Smith & Wesson Corp. today announced that Champion Shooter Doug Koenig won his fifth NRA World Action Pistol Championship held September 12-16 in Philipsburg, Germany. Koenig’s score of 1,916 points left him in a three-way tie for first place. With the tiebreaker coming down to the number of “X” counts, Koenig edged out Kevin Angstadt with 184 “X” hits to take the Overall Title.
The three-day NRA World Action Pistol Championship is comprised of four separate matches with fixed times. During the match, competitors participate in the Practical Event, Barricade Event, Falling Plate Event and the Moving Target Event.
Considered by many to be one of the most well-rounded competitors in today’s shooting sports, Koenig has had quite an impressive 2012 season. In June, Koenig was part of Team Smith & Wesson’s First Place Industry Open Division at the Sportsman’s Team Challenge National Championship. Following the competition, Koenig also took home titles in the Open Division of the Masters International Shooting Championship, the Overall Title at the MidwayUSA & NRA Bianchi Cup and the European Open Bianchi Cup.
Blue Heron caught up with Koenig during some downtime to get his reaction to his latest victory.
BHC: Doug, congratulations on your NRA World Action Pistol Championship win. You obviously have to be pleased with your performance. What’s your overall feeling coming away with your fifth world championship.
DK: It was a great feeling. I put my heart and soul into the match, as I do all of them. I shot the European this year and last, mainly because they were on the same range. I wanted to get familiar with the range, surroundings, places to eat and all that kind of stuff. Get all my ducks lined up, so to speak. I had more time to prep for this event than I typically do and I practiced dialing in my equipment at home. I put it all out there in an effort to try and win my fifth championship.
BHC: Which Smith & Wesson gun did you use for the match and what made this gun ideal for this match?
DK: During the match, I shot the Smith & Wesson 1911 DK .38 Super. Smith & Wesson is known for high-quality products and this gun was perfect for the situation. It has been customized for Bianchi competition, which means it has a shroud and I’ve added my own personal optic. The pistol that I’m using will typically shoot around one-inch, 12-shot groups at 50 yards. When everything is dialed in, there’s really no other choice for that style of competition.
BHC: Can you talk about the conditions of the course and how it affected your focus and performance?
DK: When we arrived the weather and range were great. It was probably in the mid-upper 80s. The day before the match started, a cold front came in and the high was only in the low 60s and it dropped down into the 40s at night. This change didn’t directly affect anything or anybody but it is different. Your hands are subject to getting cold and this does change the game. The range in Germany is outdoors, but it has a sound dampening system crisscrossing the roof. Even though it’s basically an outdoor range, you feel like you’re inside. The lighting is a little darker, which changes things up. I think overall, it made the whole thing a little tougher for everybody.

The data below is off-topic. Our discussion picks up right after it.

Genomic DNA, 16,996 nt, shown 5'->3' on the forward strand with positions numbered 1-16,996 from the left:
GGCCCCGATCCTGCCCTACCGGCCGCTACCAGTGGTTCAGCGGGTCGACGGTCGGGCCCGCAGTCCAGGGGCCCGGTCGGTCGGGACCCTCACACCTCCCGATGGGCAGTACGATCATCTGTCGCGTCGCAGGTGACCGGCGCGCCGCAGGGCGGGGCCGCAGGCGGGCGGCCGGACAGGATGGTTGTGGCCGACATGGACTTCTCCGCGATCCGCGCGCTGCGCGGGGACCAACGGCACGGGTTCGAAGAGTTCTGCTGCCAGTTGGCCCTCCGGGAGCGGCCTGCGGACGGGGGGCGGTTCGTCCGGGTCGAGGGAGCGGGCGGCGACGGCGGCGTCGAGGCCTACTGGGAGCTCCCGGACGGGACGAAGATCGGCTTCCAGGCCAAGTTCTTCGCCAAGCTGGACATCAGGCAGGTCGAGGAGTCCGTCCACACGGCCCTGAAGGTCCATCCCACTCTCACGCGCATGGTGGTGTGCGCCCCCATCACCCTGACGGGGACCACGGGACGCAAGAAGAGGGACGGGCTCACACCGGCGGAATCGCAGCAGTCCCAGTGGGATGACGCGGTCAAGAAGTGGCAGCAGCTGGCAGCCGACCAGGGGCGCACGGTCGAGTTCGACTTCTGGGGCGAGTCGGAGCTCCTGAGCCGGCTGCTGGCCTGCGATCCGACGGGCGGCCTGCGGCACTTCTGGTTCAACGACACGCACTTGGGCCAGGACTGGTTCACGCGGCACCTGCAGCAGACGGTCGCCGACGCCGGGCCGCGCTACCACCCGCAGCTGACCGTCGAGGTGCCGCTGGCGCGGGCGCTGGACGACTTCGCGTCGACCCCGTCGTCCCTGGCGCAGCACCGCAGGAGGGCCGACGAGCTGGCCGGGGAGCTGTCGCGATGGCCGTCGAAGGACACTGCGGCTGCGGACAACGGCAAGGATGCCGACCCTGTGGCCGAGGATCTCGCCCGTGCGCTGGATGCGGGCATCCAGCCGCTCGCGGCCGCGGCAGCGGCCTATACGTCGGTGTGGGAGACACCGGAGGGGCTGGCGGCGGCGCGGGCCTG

BHC: Which stage did you find to be the most difficult and why?
DK: For me, this year the Practical Event ended up being more difficult than it needed to be. I had a little situation with my glasses. That’s where I shot two eights on one string on the Practical. Typically this event is one of my strong suits. So that was kind of a hiccup or bump in the road. I just tried to stay positive and keep my focus. I knew it wasn’t over until we fired the last shot.
BHC: Being held in Germany, how does this affect your preparation and competition as a whole?
DK: It all comes down to the preparation ahead of time. I had made two trips over there for matches already, so a lot of the legwork was out of the way. Things like getting ammunition sent over, finding the most suitable hotel and restaurants were already checked off. I live in Pennsylvania Dutch country, so the food in Germany is very similar to what I typically eat in the Northeast, so there wasn’t much of an adjustment. It’s still important to find good places that you want to eat at and know the locations. Keeping your routine just like it is at home so that there are no surprises is really crucial when traveling overseas.
BHC: This match marked the end of your competitive shooting season. What’s next for you, any downtime?
DK: For me, because I have the television show, we have several hunts being filmed this fall in November and December. And then, basically it’s back to work as a shooter. Come SHOT Show, the start of the new season isn’t far behind. So, I am going to enjoy a little downtime with the family for the next couple of weeks before I hit the road and start filming.
BHC: We know you’re an avid hunter and so are your boys. What’s first on the Koenig family’s agenda?
DK: Well, archery season just opened, so I’ll take the boys out after football practice this week and before their games this weekend. It’s been great to watch them get involved and their enthusiasm is contagious.
BHC: Full-time shooter and full-time dad.
DK: Absolutely. And a coach.
BHC: Doug, thanks for sharing your experiences from the championship with us. It’s been fun. One last thing before you go. Your show, “Doug Koenig’s Championship Season” will be airing the NRA World Action Pistol Championship soon. When can fans tune in to see the action?
DK: Thank you for the opportunity. The show airs on the Pursuit Channel Fridays at 8:00 p.m., Mondays at 11:00 a.m. and Wednesdays at 3:30 p.m. (EST). The episode over the world championship will probably air within the next two to three weeks.
Image courtesy Blue Heron Communications/Smith & Wesson